The State of American Clay Court Tennis
By Matthew Laird
Last week, after John Isner lost his second-round match against Brazilian Tomaz Bellucci, there were no Americans left standing in singles at the Rome Masters. This isn’t really much of a surprise, as there were only two in the draw to begin with.
Andy Roddick, the top-ranked American, opted not to play in Rome, and was only able to get around the fine he would have received for skipping a mandatory tournament due to a loophole for veteran players with a sufficient number of wins. Sam Querrey lost in the first round to Julien Benneteau, despite serving for the match in the third set. James Blake is struggling with a knee injury, so he was also absent. The other American players were ranked too low to gain direct entry. Only Michael Russel tried to play through qualifying, but he lost in the first round to Marcel Granollers.
This seems like a good a time to look at just what is happening to American tennis players when they set foot on clay. American tennis players, who generally thrive on hard courts, seem to completely forget how to play tennis once the tour shifts to Europe and the surface gets softer. Whenever April and May roll around, the U.S. players are nowhere to be found. Certainly not in the later rounds of any Masters series events, or – heaven forbid – the French Open.
There are no active American players who have made it past the fourth round at Roland Garros. The last man to do so was Andre Agassi, way back in 2003, when he lost to Guillermo Coria. And their performances on the Masters-series level haven’t been much better.
In fact, in 2009, the eight Americans in the ATP top 100 went a combined 23-34 for the season on clay, a winning rate of just over 40 percent. Andy Roddick hasn’t even set foot on a clay court this year, and he probably won’t until he absolutely has to. In 2009, he only played in two tournaments on clay, the Madrid Masters event and the French Open. I expect he’ll do the same this year.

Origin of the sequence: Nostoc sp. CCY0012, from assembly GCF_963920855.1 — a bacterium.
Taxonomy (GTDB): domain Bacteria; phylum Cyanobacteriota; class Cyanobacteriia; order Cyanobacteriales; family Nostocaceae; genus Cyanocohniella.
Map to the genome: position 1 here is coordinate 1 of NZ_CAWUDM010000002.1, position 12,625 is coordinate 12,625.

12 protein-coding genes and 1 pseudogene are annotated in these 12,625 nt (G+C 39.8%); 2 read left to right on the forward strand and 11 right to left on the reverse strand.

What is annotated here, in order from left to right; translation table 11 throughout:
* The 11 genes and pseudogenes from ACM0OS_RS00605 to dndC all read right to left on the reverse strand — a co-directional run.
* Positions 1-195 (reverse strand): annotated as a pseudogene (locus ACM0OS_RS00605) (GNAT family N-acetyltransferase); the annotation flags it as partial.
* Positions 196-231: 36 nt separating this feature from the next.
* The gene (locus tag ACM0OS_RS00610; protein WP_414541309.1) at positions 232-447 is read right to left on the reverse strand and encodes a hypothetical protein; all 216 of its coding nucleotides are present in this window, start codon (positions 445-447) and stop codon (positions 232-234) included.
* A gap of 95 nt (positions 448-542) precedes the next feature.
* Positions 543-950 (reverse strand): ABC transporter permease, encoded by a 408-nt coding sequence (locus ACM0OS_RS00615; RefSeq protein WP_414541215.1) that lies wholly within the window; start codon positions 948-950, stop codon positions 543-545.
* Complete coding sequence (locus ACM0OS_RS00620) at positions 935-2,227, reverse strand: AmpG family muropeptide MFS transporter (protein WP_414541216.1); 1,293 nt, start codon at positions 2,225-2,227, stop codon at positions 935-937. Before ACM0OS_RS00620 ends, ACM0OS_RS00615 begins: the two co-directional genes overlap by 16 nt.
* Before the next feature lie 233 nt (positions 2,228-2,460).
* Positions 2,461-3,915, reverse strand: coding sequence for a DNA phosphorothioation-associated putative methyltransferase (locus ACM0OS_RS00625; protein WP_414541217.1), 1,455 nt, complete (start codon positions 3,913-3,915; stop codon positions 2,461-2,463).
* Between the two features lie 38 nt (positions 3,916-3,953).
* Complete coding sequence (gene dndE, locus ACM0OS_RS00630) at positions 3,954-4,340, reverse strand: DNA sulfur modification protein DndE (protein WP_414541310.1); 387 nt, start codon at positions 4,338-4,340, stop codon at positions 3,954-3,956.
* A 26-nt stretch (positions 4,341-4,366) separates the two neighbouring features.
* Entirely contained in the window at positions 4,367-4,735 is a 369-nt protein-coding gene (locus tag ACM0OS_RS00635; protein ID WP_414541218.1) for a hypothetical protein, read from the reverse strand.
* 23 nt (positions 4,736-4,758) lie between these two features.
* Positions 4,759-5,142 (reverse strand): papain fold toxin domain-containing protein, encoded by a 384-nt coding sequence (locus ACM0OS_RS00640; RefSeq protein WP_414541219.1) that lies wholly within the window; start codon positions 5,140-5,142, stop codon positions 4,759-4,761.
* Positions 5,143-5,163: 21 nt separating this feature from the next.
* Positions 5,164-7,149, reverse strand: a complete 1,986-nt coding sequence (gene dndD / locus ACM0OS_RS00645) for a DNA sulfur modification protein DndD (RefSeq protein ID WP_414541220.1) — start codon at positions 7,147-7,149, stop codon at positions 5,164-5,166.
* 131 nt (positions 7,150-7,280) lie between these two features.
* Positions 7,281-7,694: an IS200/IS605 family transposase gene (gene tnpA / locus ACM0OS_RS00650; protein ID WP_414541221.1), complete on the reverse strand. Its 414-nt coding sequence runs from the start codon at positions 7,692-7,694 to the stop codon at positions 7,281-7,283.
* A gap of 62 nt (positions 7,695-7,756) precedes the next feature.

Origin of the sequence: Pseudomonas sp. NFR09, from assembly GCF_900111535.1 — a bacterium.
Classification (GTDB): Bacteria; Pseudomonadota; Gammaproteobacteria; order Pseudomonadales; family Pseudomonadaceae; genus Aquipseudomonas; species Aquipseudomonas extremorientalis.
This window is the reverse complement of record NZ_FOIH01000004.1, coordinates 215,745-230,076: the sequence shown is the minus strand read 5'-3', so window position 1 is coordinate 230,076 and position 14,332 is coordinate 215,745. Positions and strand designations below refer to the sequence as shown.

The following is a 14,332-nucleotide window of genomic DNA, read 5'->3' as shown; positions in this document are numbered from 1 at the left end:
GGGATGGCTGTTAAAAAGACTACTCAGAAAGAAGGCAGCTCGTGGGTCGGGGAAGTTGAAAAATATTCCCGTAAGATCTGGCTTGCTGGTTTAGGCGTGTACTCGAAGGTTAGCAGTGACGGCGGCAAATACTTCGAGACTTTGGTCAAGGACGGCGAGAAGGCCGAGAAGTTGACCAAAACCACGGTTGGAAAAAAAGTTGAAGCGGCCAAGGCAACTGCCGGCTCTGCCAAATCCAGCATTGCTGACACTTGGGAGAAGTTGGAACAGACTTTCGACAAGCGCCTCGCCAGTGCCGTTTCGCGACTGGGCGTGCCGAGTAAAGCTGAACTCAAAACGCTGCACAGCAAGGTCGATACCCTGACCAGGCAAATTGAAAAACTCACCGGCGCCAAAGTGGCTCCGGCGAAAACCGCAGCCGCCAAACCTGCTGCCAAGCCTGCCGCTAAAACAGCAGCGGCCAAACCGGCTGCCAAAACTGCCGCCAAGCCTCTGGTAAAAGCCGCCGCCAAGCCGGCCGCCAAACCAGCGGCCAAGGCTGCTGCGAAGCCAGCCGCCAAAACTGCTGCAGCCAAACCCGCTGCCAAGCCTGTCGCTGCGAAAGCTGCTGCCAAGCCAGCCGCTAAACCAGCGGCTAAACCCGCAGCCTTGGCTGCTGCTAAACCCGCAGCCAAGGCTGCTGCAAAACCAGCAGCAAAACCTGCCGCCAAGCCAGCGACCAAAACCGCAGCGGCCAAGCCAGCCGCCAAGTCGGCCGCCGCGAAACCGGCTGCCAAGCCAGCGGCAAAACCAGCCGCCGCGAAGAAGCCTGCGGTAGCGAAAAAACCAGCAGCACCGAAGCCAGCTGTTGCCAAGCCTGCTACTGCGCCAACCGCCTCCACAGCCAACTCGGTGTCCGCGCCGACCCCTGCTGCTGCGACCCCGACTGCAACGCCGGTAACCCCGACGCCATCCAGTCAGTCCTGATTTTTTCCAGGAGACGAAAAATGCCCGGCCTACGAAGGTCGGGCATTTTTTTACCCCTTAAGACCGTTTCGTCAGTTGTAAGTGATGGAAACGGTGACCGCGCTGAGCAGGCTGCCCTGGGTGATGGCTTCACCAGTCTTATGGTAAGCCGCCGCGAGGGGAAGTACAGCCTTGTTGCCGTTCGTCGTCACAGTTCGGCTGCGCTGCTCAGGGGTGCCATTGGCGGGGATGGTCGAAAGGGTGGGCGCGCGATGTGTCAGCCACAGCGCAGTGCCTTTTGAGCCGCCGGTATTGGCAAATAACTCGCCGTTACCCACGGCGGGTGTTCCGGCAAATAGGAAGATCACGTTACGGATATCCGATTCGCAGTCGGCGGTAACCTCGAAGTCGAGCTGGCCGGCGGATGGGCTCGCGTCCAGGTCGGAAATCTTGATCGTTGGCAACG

So far in 2010, American men have played in a clay court tournament a total of nine times, for a combined record of 8-9. Three of those wins can be attribute to Sam Querrey, who had a nice run to the final at Houston before losing to Juan Ignacio Chela. This also doesn’t include the three losses that the U.S. Davis Cup suffered in their defeat to Serbia, which also happened to be on clay. Does it need to be mentioned that seven out of the U.S. team’s last ten losses have been on clay?
The stats are pretty clear about how American men perform on this surface, but the unanswered question is why that’s the case. One explanation is how a clay court changes the way that the game of tennis is played. Clay is stickier and softer than the grittiest hard court, so the ball bounces higher and loses more of its momentum when it comes off the court. This makes it harder for players to hit winners past their opponents, and necessitates a more patient mindset in which a player constructs a point.